But sometimes directors have the sense to stand back and let actors do their stuff.

From Treasure of the Sierra Madre (1948):

Huston as Howard resembles a chthonian spirit, sprung up to amaze, torment and tantalize the two hapless would-be prospectors.  His unrestrained, and un-selfconscious exuberance mark how he also is consumed by gold fever.  Despite their apparent disaffection with mainstream proprieties, Dobbs and Curtin have both internalized them to the extent they are uneasy at the display.  Outbursts of glee like that are appropriate for children, but for a man of Howard's age--well, it's an indication of second childhood.  Even bums have standards of conduct.  

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Concerning TBYOOL, I too often saw Derry's walking through and among the discarded and soon to be junked aircraft remnants symbolic of how many veterans( even many I knew who were in Viet Nam) felt once they returned.  One of them, years after his return(and in discussing it one night) sardonically said, "We now even have a SONG that sums up the attitude of the VA and congress---"

  

Sepiatone

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Funny Face (1957):

Is the photo shoot in Paris the best sequence in movies?  It's hard to find competition.  The Odessa Steps in Battleship Potemkin (1925)?  The ballet in The Red Shoes (1948)?  Other work by Stanley Donen is probably more important in movie history, like Singin' in the Rain (1952).  But this charming vignette is the highpoint of a movie filled with him playing with light and color, time, composition, and depth of field.  From Kay Thompson tossing a bolt of fabric at the camera, unrolling a line of good-n-plenty pink across the screen, to Audrey Hepburn and Fred Astaire in a darkroom, flipping back and forth between color and black-and-white, rather red-and-white.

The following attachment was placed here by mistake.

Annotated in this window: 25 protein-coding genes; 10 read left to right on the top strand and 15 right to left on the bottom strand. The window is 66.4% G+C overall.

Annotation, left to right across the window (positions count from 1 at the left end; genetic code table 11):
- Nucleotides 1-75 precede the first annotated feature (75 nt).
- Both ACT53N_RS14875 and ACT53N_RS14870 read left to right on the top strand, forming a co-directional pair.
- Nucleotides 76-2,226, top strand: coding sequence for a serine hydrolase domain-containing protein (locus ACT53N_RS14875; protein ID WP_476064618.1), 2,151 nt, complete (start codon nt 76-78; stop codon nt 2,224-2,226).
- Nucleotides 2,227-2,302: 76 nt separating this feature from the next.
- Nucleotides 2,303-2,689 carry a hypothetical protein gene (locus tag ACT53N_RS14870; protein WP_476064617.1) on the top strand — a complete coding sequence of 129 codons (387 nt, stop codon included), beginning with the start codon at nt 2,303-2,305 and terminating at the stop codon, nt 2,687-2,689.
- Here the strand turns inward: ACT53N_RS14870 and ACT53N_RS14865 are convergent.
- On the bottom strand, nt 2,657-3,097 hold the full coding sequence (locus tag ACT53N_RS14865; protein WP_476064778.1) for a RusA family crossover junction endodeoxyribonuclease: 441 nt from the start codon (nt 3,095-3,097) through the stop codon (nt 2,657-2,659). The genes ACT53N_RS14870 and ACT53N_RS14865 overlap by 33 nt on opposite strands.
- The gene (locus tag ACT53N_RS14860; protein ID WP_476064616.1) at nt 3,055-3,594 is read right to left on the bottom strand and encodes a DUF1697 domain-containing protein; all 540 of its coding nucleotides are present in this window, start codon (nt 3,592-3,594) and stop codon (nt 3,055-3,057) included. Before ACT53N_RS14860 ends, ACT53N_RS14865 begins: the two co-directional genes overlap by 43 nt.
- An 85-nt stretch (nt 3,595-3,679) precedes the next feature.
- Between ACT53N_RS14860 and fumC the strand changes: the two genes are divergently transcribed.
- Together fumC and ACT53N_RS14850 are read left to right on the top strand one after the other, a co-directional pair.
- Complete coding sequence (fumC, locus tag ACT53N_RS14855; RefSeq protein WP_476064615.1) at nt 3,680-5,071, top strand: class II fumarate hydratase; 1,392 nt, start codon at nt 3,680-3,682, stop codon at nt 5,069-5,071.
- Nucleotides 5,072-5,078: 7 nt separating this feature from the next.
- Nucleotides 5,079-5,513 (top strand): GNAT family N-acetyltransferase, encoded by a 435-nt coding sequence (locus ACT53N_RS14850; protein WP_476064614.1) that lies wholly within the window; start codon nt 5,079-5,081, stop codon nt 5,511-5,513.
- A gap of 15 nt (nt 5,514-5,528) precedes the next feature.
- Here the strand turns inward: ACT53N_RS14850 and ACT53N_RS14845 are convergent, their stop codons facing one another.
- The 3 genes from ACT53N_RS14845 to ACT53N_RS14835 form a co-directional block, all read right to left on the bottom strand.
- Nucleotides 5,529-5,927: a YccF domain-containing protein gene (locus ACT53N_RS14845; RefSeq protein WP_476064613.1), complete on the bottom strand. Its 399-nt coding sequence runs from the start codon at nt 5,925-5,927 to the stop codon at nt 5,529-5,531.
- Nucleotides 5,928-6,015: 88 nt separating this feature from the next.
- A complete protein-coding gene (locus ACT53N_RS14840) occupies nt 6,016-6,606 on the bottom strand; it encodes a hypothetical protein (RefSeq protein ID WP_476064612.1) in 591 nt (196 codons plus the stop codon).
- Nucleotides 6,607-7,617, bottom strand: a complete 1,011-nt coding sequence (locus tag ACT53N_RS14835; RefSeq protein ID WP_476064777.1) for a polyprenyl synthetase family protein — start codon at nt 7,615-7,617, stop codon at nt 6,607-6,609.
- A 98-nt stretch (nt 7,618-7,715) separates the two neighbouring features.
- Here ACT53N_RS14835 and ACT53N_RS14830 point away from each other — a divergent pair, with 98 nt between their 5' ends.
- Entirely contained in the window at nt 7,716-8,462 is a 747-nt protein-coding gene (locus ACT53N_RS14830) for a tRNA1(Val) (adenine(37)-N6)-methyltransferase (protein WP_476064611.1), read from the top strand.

On the surface, the sequence follows Dick Avery and Jo Stockton as he photographs her in various iconic locations in Paris.  Donen amuses us by stopping the frame to show how Avery captures her poses at the peak moment.  He breaks the images down into their constituent colors, showing us their preparation for printing, with a lightly satiric tone treating the action and emotion that led to the photo in a mechanical and impersonal way to produce a bit of glam.  But it's also about Jo's development as a model.  First naive, clumsy, unsure, under the full control of Avery.  But she can't even follow his directions.  She's told in the first scene to run and not let the balloons go.  So what does she do?  She comes to a full stop, in an awkward stance.  And lets the balloons go.  And somebody else is caught in the frame, running.  With experience, she gains an understanding of what is needed, takes over the reins, and the initiative more and more, until at the Louvre, coming out from behind the Winged Victory, a winged victory herself, she is in command:  "Take the picture! Take the picture!."